For at least one other embodiment, the method 800 may performed regularly, such as during each machine cycle. For such embodiment, a validity signal may be provided to the virtual thread structure in order to signify whether or not the virtual thread ID should be utilized during the present cycle. For instance, for an embodiment that performs method 800 for every cycle, a separate validity signal may be provided to the virtual thread structure in order to indicate, for example, whether or not an instruction is being retired during the current cycle.
The method 800 of
For purposes of the example illustrated in
Although not illustrated in
The foregoing discussion describes selected embodiments of methods, systems and apparatuses to provide physical-to-virtual thread translation among differing types of structures within a processor. At least one embodiment of the apparatus contains a thread translation table in a processor implemented as a multithreaded processor wherein certain structures are shared among two or more physical threads. The physical threads support two or more SoEMT virtual threads.
In the preceding description, various aspects of methods, system and apparatuses have been described. For purposes of explanation, specific numbers, examples, systems and configurations were set forth in order to provide a more thorough understanding. However, it is apparent to one skilled in the art that the described method and apparatus may be practiced without the specific details. In other instances, well-known features were omitted or simplified in order not to obscure the method and apparatus.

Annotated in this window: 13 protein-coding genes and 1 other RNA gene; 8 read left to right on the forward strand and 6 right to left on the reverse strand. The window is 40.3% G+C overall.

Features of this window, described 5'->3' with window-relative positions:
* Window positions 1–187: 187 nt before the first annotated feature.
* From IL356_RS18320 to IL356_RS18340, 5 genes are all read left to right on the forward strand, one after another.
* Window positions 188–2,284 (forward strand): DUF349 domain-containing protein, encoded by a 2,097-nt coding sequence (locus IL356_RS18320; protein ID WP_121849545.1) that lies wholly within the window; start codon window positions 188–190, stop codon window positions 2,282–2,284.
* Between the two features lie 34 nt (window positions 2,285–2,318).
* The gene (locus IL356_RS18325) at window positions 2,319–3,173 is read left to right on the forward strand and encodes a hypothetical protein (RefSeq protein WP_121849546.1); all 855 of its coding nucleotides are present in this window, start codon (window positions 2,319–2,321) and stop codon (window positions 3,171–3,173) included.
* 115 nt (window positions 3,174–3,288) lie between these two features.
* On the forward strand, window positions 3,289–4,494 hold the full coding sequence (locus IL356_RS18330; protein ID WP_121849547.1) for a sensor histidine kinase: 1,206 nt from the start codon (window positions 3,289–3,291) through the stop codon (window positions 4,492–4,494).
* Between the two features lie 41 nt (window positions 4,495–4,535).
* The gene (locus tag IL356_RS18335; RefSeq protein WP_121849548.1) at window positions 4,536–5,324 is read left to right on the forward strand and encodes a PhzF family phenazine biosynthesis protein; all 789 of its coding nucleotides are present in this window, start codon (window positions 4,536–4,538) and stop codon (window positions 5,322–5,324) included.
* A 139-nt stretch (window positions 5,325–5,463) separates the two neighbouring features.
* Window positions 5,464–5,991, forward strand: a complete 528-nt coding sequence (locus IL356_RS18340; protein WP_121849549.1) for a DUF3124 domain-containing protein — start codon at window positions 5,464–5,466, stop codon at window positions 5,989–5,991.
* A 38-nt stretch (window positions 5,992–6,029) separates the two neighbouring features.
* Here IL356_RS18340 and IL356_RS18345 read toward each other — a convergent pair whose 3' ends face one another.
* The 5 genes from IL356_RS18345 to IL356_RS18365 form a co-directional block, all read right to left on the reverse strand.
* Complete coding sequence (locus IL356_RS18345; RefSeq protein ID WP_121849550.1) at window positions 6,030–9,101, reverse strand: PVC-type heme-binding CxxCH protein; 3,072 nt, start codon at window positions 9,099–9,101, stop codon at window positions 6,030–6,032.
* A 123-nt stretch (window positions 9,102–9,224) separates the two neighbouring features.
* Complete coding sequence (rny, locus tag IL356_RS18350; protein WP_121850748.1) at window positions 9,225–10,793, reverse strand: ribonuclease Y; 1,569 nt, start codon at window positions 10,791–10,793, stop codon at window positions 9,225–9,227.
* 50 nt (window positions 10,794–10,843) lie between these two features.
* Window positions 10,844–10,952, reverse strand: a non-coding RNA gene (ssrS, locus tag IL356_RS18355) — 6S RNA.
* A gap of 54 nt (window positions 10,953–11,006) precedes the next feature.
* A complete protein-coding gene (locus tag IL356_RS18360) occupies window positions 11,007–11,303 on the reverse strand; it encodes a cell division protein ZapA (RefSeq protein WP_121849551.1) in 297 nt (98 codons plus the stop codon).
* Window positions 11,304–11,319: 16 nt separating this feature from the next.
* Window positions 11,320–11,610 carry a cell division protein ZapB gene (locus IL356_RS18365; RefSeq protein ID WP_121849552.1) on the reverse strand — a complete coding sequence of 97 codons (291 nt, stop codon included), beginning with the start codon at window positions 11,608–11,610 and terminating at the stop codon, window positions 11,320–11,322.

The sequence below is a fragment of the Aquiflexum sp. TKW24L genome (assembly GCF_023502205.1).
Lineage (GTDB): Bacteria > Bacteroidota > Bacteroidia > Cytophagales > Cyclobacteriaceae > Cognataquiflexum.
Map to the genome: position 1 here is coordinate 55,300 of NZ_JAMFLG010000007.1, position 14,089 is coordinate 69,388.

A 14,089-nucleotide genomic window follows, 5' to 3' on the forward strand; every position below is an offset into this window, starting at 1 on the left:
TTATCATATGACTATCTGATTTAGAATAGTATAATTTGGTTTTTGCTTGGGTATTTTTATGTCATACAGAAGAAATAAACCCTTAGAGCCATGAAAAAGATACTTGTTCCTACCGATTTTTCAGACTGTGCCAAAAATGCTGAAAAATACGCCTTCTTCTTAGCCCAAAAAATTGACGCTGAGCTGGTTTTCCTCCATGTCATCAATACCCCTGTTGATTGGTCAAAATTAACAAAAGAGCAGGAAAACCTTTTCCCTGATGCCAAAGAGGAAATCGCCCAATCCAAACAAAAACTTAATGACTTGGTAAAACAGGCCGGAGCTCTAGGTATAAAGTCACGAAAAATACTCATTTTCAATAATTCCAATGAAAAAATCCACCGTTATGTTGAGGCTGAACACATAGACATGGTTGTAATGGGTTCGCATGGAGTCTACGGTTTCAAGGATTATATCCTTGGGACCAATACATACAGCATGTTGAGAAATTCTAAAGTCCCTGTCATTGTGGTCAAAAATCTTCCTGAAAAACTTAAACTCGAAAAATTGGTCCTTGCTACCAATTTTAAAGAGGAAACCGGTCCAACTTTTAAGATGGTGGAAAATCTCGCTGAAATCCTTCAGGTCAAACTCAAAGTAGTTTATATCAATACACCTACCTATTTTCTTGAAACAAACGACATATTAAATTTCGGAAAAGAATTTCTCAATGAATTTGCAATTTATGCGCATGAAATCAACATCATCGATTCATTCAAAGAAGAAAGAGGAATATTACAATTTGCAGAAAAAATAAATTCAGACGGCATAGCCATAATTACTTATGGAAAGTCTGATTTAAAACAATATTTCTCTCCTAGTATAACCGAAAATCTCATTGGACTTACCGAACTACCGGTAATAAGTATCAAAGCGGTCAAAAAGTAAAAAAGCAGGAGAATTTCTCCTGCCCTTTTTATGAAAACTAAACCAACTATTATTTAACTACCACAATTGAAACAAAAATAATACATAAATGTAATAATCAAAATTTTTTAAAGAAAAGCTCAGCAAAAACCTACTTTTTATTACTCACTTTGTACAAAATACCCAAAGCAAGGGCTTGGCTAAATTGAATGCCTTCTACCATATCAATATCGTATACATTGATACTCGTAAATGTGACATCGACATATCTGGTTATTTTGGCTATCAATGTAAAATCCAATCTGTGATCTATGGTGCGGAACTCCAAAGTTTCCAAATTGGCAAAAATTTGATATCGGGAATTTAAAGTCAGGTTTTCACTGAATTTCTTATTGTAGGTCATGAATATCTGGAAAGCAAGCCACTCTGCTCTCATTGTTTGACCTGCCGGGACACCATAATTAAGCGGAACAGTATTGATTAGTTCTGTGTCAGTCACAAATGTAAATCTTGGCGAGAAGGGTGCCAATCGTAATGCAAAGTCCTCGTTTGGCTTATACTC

Embodiments of the method may be implemented in hardware, hardware emulation software, firmware, or a combination of such implementation approaches. Embodiments of the invention may be implemented for a programmable system comprising at least one processor, a data storage system (including volatile and non-volatile memory and/or storage elements), at least one input device, and at least one output device. For purposes of this application, a processing system includes any system that has a processor, such as, for example; a digital signal processor (DSP), a microcontroller, an application specific integrated circuit (ASIC), or a microprocessor.
A program may be stored on a storage media or device (e.g., hard disk drive, floppy disk drive, read only memory (ROM), CD-ROM device, flash memory device, digital versatile disk (DVD), or other storage device) readable by a general or special purpose programmable processing system. The instructions, accessible to a processor in a processing system, provide for configuring and operating the processing system when the storage media or device is read by the processing system to perform the procedures described herein. Embodiments of the invention may also be considered to be implemented as a machine-readable storage medium, configured for use with a processing system, where the storage medium so configured causes the processing system to operate in a specific and predefined manner to perform the functions described herein.